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How Long It Takes To Double Your Money Using The Rule Of 72

By Edited Jun 16, 2016 0 0

The Rule of 72 can be used for a quick basic calculation to determine if an investment is right for you based on how long it takes to double your money.  Simply divide 72 by the anticipated percentage rate of return per cycle of the investment to obtain the approximate number of cycles it will take for your principal investment to double in value.  The Rule of 72 provides an estimate for the investment that increases in value based on growth that is compounded per interest cycle.


As an example, consider an investment opportunity where you placed $10,000 as an initial investment and expected to earn an interest rate of 8% annually, you would apply the Rule of 72 and expect your investment to double in 72/8 = 9 years.  While this is an approximation, it is not exact but fairly close to the actual time.  Let’s check our answer based on a general compounding interest formula.  Pf = Pi(1 + R)n, Pf is the final investment amount, Pi is the initial principal amount, R is the interest rate of return in decimal form, and n is the number of compounding cycles, in this example in terms of years.  In this case, we know that the final investment amount, Pf should be equal to $20,000 (or at least very close) for the rule to hold true.  So we have, Pf = $10,000(1 +0.08)9 = $19,990.04, pretty good and only $10 off of the target of $20,000.  The Rule of 72 is a valuable resource you can easily use for evaluating potential investments and determining which offer the best rate of return.  The Rule of 72 works well as a preliminary evaluation tool for investments that should be followed up by a more in depth investment analysis to determine if an investment is right for you based on your goals.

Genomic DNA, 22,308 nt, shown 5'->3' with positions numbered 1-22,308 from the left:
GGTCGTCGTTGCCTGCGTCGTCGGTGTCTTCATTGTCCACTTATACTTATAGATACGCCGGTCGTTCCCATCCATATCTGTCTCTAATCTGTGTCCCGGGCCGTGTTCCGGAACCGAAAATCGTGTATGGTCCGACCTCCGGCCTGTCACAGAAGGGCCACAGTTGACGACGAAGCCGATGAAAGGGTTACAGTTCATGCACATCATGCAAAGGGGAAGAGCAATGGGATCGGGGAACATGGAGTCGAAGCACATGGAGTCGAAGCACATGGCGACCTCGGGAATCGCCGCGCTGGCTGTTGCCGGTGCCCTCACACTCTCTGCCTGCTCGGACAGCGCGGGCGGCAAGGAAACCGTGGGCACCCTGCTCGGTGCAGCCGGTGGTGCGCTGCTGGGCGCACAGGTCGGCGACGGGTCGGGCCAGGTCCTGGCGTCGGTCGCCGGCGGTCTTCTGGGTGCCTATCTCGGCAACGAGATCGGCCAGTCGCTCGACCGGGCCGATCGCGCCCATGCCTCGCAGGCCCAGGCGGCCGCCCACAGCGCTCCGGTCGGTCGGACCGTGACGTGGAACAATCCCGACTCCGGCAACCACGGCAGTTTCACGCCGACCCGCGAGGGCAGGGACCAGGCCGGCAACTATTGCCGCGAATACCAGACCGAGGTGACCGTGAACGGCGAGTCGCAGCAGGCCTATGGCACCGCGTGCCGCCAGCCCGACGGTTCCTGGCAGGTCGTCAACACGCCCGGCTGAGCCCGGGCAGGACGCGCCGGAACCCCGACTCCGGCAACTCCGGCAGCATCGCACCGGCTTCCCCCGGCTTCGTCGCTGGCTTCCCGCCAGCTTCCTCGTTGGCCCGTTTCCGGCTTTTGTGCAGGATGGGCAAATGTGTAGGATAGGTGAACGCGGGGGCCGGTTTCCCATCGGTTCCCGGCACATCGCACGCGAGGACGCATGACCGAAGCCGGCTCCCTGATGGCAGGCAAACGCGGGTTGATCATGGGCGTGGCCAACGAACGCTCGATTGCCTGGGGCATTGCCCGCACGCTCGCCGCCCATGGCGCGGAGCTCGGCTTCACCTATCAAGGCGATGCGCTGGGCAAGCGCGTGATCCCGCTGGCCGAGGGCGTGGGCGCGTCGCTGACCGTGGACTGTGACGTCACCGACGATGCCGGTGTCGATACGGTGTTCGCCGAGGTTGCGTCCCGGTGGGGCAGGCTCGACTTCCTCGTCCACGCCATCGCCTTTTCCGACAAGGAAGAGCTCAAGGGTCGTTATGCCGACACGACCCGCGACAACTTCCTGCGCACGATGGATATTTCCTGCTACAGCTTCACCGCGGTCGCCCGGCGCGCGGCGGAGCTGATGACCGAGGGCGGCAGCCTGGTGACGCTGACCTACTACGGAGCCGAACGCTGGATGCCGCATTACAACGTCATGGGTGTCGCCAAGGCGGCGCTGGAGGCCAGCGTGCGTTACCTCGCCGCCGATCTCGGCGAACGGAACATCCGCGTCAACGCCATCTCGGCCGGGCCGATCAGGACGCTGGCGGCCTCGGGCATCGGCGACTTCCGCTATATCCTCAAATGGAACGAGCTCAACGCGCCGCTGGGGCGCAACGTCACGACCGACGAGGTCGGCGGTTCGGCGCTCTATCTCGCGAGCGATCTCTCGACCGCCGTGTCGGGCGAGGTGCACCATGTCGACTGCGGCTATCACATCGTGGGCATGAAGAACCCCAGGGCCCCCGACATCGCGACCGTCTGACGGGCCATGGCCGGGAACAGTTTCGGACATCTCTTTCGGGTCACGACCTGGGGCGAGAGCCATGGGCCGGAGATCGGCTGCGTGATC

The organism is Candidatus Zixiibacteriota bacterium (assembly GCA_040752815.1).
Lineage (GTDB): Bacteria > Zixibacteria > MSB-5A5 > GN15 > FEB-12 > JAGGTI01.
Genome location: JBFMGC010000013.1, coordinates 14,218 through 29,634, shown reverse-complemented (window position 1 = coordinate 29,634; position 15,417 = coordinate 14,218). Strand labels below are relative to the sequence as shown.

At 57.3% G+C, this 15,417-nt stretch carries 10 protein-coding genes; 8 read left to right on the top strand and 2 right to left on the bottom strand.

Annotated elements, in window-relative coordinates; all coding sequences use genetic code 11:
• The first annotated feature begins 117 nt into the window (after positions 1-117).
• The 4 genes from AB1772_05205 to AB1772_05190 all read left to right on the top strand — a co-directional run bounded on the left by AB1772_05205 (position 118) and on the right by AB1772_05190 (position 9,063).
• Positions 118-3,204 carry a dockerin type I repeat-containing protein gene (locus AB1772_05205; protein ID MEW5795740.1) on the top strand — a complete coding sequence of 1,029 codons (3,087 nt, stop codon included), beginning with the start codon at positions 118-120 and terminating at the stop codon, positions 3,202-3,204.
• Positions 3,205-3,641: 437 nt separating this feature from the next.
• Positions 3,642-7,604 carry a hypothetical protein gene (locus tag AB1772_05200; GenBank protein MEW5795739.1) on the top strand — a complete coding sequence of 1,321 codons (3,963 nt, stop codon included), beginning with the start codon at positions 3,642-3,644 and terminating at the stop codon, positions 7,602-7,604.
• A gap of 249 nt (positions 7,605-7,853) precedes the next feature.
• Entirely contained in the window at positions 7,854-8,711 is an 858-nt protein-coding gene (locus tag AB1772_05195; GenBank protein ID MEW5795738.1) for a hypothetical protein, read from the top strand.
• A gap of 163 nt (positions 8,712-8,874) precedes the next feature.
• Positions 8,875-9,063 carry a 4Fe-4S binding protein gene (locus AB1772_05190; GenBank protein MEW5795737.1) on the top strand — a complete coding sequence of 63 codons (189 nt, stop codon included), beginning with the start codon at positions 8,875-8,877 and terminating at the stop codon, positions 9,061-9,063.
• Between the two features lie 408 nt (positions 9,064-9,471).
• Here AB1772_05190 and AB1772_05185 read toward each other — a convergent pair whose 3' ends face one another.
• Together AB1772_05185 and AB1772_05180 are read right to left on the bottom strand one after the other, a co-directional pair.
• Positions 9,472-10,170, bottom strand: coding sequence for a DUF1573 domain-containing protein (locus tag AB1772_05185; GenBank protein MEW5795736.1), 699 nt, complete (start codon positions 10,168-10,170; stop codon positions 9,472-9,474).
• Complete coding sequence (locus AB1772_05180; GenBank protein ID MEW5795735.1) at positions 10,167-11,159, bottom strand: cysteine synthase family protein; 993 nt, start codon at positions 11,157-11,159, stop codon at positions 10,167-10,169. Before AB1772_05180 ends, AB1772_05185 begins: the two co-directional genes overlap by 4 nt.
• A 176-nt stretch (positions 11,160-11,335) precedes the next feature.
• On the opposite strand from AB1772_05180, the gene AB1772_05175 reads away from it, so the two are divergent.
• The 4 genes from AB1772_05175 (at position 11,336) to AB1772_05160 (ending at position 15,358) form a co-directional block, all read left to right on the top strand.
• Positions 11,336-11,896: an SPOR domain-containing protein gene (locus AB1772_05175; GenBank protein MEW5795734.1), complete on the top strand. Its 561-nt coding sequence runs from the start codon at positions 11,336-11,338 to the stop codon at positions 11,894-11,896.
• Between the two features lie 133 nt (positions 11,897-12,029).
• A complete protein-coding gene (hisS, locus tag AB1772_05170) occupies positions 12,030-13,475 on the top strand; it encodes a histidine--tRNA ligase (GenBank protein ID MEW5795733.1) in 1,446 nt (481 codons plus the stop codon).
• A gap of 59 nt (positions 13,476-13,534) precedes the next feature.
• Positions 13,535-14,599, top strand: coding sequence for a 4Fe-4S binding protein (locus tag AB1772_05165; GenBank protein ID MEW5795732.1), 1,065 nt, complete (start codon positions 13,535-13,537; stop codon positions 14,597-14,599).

The Rule of 69, which is used just like the Rule of 72 is another method for determining an investments doubling time but more suited for modeling smaller compounding cycles such as daily or weekly.  If we apply the Rule of 69 to the above situation with the same annual compounding, we obtain 69/8 = 8.63 years.  By applying the compound interest formula, we see that Pf = $10,000(1 +0.08)8.63 = $19,428.85, which although a little further off is still a good approximation, but again more suited for a continuous compounding situation.



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How To Calculate Compound Interest; Author: BAfriend, From InfoBarrel

Retrieved From: http://www.infobarrel.com/How_To_Calculate_Compound_Interest



Rule of 72, From Wikipedia, the free encyclopedia

Retrieved From: http://en.wikipedia.org/wiki/Rule_of_72



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